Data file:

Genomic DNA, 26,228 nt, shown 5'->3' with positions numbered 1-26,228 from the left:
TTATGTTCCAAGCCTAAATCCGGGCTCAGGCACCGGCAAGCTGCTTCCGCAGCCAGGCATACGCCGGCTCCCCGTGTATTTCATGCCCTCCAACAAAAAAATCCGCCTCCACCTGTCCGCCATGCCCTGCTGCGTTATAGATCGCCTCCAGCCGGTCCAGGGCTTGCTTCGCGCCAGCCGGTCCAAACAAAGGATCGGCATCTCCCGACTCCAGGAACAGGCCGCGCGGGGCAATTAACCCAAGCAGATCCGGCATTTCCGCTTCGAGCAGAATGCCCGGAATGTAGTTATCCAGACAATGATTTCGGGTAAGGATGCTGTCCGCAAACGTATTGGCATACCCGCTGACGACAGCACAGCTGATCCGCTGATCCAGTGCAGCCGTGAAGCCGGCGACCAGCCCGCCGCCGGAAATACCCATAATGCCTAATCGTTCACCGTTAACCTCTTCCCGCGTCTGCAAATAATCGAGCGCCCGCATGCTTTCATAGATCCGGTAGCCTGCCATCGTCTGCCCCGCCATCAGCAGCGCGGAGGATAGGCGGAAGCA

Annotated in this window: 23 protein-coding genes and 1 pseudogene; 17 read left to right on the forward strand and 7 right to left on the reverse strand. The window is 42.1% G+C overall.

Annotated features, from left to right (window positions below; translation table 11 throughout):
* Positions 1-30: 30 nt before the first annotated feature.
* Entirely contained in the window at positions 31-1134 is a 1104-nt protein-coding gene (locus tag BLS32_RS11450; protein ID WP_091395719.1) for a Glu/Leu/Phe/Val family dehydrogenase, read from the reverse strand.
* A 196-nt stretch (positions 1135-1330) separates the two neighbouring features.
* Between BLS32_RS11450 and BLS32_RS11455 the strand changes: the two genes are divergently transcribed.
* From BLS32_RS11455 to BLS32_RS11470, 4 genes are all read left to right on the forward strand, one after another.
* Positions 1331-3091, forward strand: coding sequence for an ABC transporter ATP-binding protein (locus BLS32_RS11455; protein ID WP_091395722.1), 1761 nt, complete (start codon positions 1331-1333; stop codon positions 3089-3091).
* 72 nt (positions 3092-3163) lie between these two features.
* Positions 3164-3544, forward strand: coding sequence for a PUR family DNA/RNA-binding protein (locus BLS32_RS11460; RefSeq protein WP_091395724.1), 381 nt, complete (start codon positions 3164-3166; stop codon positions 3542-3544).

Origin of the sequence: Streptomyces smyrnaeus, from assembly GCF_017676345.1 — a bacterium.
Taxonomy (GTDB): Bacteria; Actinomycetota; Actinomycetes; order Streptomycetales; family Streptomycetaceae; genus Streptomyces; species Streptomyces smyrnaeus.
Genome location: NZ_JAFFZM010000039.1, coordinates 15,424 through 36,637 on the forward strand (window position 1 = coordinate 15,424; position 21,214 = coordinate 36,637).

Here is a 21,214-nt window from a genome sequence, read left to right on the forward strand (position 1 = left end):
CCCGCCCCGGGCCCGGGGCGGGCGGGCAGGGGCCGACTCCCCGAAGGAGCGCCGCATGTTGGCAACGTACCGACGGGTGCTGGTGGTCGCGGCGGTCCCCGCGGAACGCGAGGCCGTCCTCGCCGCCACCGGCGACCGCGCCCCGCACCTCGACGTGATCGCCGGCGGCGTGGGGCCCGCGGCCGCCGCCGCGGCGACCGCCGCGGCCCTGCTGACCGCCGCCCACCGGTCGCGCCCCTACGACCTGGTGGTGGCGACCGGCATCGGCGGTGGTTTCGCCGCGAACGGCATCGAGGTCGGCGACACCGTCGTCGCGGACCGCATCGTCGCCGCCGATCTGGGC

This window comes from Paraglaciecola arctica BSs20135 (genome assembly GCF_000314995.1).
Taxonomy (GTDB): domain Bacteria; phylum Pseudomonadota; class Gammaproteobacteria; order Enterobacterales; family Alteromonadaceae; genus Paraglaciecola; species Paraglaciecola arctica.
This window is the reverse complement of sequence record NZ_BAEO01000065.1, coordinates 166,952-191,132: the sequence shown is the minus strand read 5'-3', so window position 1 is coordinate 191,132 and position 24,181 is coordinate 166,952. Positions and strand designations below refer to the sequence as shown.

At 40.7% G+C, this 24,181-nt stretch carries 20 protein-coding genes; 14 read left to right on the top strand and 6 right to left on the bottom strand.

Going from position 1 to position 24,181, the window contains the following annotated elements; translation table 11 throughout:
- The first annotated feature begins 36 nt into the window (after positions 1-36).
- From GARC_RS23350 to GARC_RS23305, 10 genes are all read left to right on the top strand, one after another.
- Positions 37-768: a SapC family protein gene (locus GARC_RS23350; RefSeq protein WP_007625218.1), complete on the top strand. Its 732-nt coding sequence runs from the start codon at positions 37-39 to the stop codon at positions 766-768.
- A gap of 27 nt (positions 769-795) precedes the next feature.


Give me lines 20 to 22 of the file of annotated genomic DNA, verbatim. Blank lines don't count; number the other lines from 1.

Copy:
This window is the reverse complement of sequence record NZ_BAEO01000065.1, coordinates 166,952-191,132: the sequence shown is the minus strand read 5'-3', so window position 1 is coordinate 191,132 and position 24,181 is coordinate 166,952. Positions and strand designations below refer to the sequence as shown.

At 40.7% G+C, this 24,181-nt stretch carries 20 protein-coding genes; 14 read left to right on the top strand and 6 right to left on the bottom strand.

Going from position 1 to position 24,181, the window contains the following annotated elements; translation table 11 throughout: